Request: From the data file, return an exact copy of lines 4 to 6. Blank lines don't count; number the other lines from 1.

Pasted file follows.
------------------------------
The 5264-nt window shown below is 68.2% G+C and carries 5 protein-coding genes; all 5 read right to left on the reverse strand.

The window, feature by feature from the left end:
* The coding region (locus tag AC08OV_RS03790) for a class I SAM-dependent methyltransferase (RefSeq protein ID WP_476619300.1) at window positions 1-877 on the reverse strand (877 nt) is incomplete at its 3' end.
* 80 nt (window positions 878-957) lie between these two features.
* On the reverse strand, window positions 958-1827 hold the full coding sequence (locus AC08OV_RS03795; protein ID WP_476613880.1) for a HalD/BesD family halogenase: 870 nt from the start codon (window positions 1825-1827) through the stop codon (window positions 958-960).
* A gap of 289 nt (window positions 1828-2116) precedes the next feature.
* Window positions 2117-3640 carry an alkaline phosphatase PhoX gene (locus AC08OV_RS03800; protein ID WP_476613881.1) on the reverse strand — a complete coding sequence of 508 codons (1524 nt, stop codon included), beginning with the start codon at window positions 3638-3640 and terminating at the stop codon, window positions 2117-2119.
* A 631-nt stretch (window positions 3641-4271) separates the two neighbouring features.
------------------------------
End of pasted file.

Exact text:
* 80 nt (window positions 878-957) lie between these two features.
* On the reverse strand, window positions 958-1827 hold the full coding sequence (locus AC08OV_RS03795; protein ID WP_476613880.1) for a HalD/BesD family halogenase: 870 nt from the start codon (window positions 1825-1827) through the stop codon (window positions 958-960).
* A gap of 289 nt (window positions 1828-2116) precedes the next feature.